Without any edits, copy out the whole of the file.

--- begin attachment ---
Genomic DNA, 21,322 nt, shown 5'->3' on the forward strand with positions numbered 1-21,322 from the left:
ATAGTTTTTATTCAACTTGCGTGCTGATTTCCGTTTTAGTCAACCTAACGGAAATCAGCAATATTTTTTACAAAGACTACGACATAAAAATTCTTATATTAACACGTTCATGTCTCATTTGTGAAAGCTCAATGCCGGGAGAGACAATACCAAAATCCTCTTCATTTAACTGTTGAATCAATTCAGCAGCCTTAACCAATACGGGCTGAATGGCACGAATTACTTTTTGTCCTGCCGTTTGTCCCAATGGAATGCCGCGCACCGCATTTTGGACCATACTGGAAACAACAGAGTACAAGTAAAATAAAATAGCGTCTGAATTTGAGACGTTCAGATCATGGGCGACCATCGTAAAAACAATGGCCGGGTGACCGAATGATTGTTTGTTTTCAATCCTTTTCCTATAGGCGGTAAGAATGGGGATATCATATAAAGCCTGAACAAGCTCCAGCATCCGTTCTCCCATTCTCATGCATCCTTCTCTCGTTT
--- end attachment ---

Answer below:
Genomic DNA, 21,322 nt, shown 5'->3' on the forward strand with positions numbered 1-21,322 from the left:
ATAGTTTTTATTCAACTTGCGTGCTGATTTCCGTTTTAGTCAACCTAACGGAAATCAGCAATATTTTTTACAAAGACTACGACATAAAAATTCTTATATTAACACGTTCATGTCTCATTTGTGAAAGCTCAATGCCGGGAGAGACAATACCAAAATCCTCTTCATTTAACTGTTGAATCAATTCAGCAGCCTTAACCAATACGGGCTGAATGGCACGAATTACTTTTTGTCCTGCCGTTTGTCCCAATGGAATGCCGCGCACCGCATTTTGGACCATACTGGAAACAACAGAGTACAAGTAAAATAAAATAGCGTCTGAATTTGAGACGTTCAGATCATGGGCGACCATCGTAAAAACAATGGCCGGGTGACCGAATGATTGTTTGTTTTCAATCCTTTTCCTATAGGCGGTAAGAATGGGGATATCATATAAAGCCTGAACAAGCTCCAGCATCCGTTCTCCCATTCTCATGCATCCTTCTCTCGTTT